FIG. 1 illustrates an example prior art probe 100 used to test an integrated circuit die. The integrated circuit die includes a conductive bump 104 which has a generally mushroom top shape which is formed by a structure of solder plated on a metal layer 114. The integrated circuit includes a base layer 100, such as silicon, with multiple layers of material 108 and 110 which define specific structures and openings. A desired contact region 112 is exposed through the multiple layers such that a layer of metal 114 can be provided on top of the contact region. The solder is then provided in the opening of layer 110 and on top of the metal layer 114. The specific method described to fabricate the solder bump is intended to be an example of one method of forming solder bumps, and other methods can be used without departing from the present invention.
The probe includes a tip 102 which is used to make an electrical connection with the solder. The probe tip has a generally flat surface that is placed in contact with the solder. As explained, it is desired to penetrate the surface of the solder to form a reliable connection for testing. Variations in the probe to pad resistance can create erroneous data during testing. By adding a slight horizontal movement to the probe while making contact with the pad, the surface of the solder can be broken by the probe tip. The probe tip, however, accumulates solder oxidized residue over time. This oxidized solder residue can increase the probe tip resistance and create erroneous test data. As a result, the test probes must be periodically cleaned to remove any solder residue.
Referring to FIG. 2 a probe according to the present invention is illustrated. The probe 120 includes a probe shaft 122 and a tip 124 which is attached to a bottom end of the shaft. The probe tip is shaped with a pointed surface. The tip is illustrated in FIG. 3 to show the tip as an elongated pyramid. The pyramid shape illustrated has four defined sides, however, the shape can be modified to have three or two sides and still maintain a shape having a ridge. These tips can also be called “blade” tips. The tip downwardly extends from the shaft. The tip can include a circular plate, or base, 123 which provides a secure connection to the shaft. FIG. 4A illustrates a bottom view of the blade tip having four sides. The tip illustrated is one embodiment of a tip according to the present invention. The tip includes four sides, 130, 131, 132 and 134. The four sides form a center ridge, or blade, 136. The height of the tip from plate 123 to the ridge can be selected for the type of pad/solder being tested. In one embodiment, the tip height is about 1.5 mil. FIG. 4B illustrates a bottom view of a blade tip having three sides 140, 141 and 142. The three sides form a ridge 143. FIG. 4C illustrates a bottom view of a blade tip having two sides 145 and 146 which form a ridge 147.
In operation, as illustrated in FIG. 5, probe 120 is lowered in a vertical direction 150 onto a solder bump 202. The probe tip is then moved in a horizontal direction 160 to assist in penetrating the solder. In one embodiment, the shaft includes at least one slight elbow 155. This bend provides the horizontal movement to the blade tip as the probe is forced in the vertical direction. That is, the shaft will deflect slightly at the elbow to move the tip in direction 160. The horizontal movement is directed along the central line of the probe tip as defined by ridge 136 and the movement is about 0.5-1.5 mil in length. This movement “cuts” into the solder to provide a reduced resistance contact between the probe and the solder/conductive bump. As illustrated in FIG. 6, the tip creates a small groove in the solder layer. To improve the penetration action, the leading edge 132 of the probe tip can be either rounded or formed with a point.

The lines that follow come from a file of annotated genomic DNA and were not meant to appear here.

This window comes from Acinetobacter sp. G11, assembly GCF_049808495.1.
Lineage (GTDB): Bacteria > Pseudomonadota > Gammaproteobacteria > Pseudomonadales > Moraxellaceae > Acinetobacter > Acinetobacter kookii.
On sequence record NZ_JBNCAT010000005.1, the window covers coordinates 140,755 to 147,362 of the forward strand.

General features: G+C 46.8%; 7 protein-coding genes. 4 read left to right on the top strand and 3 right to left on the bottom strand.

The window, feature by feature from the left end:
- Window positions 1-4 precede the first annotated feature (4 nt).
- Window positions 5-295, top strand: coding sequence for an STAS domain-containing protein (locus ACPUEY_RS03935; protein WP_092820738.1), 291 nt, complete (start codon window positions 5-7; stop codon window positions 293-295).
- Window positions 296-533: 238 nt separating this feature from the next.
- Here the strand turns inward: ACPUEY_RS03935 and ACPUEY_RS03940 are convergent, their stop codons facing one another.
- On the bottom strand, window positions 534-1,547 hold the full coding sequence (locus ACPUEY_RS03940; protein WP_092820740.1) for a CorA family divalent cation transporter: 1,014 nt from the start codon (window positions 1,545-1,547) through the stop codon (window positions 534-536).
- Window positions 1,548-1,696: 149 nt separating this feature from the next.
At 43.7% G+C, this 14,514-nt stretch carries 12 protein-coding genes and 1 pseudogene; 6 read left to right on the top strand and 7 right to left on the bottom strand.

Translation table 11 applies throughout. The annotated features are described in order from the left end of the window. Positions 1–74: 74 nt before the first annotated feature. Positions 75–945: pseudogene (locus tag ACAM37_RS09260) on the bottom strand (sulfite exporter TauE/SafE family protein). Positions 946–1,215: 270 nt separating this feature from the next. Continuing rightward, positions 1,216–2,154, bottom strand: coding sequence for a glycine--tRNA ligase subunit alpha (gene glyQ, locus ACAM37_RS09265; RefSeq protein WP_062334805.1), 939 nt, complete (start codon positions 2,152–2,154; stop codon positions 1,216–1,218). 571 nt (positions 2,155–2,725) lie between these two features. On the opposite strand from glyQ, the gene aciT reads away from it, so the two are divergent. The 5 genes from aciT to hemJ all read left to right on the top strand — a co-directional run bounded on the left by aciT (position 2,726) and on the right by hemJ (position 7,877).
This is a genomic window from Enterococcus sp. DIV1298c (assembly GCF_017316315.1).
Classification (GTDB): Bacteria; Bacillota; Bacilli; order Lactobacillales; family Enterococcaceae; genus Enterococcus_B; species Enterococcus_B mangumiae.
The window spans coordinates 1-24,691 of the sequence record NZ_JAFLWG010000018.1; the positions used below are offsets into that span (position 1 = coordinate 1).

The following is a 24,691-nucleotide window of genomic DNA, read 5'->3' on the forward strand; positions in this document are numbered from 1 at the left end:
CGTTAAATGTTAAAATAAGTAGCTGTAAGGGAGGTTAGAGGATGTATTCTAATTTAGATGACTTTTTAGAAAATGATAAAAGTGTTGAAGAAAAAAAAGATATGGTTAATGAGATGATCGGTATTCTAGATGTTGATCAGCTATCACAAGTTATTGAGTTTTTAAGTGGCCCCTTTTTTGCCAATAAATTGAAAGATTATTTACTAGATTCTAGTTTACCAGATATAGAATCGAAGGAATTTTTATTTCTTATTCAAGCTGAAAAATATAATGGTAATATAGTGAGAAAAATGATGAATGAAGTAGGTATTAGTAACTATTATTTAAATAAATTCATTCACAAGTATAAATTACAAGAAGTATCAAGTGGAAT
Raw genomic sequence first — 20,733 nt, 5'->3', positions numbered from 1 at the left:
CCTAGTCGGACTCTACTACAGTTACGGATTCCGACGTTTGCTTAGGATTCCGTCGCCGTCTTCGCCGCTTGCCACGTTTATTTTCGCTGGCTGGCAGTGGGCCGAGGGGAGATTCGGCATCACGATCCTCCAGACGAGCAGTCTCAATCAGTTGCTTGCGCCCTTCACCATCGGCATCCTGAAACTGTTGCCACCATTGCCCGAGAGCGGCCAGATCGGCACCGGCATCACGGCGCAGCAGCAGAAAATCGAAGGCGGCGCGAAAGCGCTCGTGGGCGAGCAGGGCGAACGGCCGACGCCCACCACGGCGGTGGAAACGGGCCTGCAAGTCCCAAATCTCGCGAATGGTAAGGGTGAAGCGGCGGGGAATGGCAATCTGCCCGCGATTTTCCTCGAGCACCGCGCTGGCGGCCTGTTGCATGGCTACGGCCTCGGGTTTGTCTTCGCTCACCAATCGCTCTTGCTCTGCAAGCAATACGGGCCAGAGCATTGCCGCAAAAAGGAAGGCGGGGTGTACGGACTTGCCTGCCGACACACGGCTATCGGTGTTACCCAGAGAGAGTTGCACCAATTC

FIG. 7 illustrates a simplified probe card 250 coupled to a tester 252. The probe card includes numerous probes 122 which are custom designed for the layout and specifications of the integrated circuit die that is to be tested with the probe card. About 1500 probes are included in a probe card for a “typical” microprocessor die. The next generation of high speed processors may push the envelope to 2000 and 3000 probes per card.
The ‘blade’ tip shape provides several benefits over the traditional “flat” tip. The term flat is used herein to refer to tips with a flat or slightly convex surface. First, the shape of the probe tip reduces solder residue buildup on the probe tip. That is, the blade shape cuts into the solder and allows the solder to effectively slide along sides 131 and 133 of the tip without creating a residue buildup. As such, expensive and time consuming tip cleaning is reduced, if not eliminated. Second, the tip increases solder penetration to provide a more consistent contact resistance while testing numerous integrated circuit die.
An integrated circuit die test probe has been described which has a non-flat tip. In one embodiment, the tip has an elongated pyramid shape that provides a cutting action while probing solder covered conductive pads. The tip shape helps maintain a uniform tip to bump resistance during testing by penetrating the solder layer and avoiding solder residue build up. The test probes significantly reduce the need for cleaning the probe tips to remove residue.
Although specific embodiments have been illustrated and described herein, it will be appreciated by those of ordinary skill in the art that any arrangement which is calculated to achieve the same purpose may be substituted for the specific embodiment shown. This application is intended to cover any adaptations or variations of the present invention. Therefore, it is manifestly intended that this invention be limited only by the claims and the equivalents thereof.
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|U.S. Classification||324/754.2, 324/724, 324/762.02|
|International Classification||G01R31/28, G01R1/067|
|Cooperative Classification||G01R1/06738, G01R31/2886|
|European Classification||G01R1/067C3A, G01R31/28G5|
|Oct 20, 1999||AS||Assignment|
Owner name: INTEL CORPORATION, CALIFORNIA
Free format text: ASSIGNMENT OF ASSIGNORS INTEREST;ASSIGNOR:ROGGEL, AMIR;REEL/FRAME:010331/0023
Effective date: 19991008
|Jan 4, 2008||FPAY||Fee payment|
Year of fee payment: 4
|Jan 14, 2008||REMI||Maintenance fee reminder mailed|
|Sep 21, 2011||FPAY||Fee payment|
Year of fee payment: 8